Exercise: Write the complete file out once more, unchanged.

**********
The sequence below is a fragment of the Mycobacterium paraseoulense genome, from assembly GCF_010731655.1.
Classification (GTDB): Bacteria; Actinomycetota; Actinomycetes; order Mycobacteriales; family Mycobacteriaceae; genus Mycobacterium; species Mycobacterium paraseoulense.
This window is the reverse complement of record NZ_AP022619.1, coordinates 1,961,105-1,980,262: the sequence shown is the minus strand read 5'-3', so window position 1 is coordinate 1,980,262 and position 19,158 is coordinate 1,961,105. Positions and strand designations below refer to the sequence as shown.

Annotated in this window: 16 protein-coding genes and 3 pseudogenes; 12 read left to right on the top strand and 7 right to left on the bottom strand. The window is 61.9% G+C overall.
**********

The sequence below is a fragment of the Mycobacterium paraseoulense genome, from assembly GCF_010731655.1.
Classification (GTDB): Bacteria; Actinomycetota; Actinomycetes; order Mycobacteriales; family Mycobacteriaceae; genus Mycobacterium; species Mycobacterium paraseoulense.
This window is the reverse complement of record NZ_AP022619.1, coordinates 1,961,105-1,980,262: the sequence shown is the minus strand read 5'-3', so window position 1 is coordinate 1,980,262 and position 19,158 is coordinate 1,961,105. Positions and strand designations below refer to the sequence as shown.

Annotated in this window: 16 protein-coding genes and 3 pseudogenes; 12 read left to right on the top strand and 7 right to left on the bottom strand. The window is 61.9% G+C overall.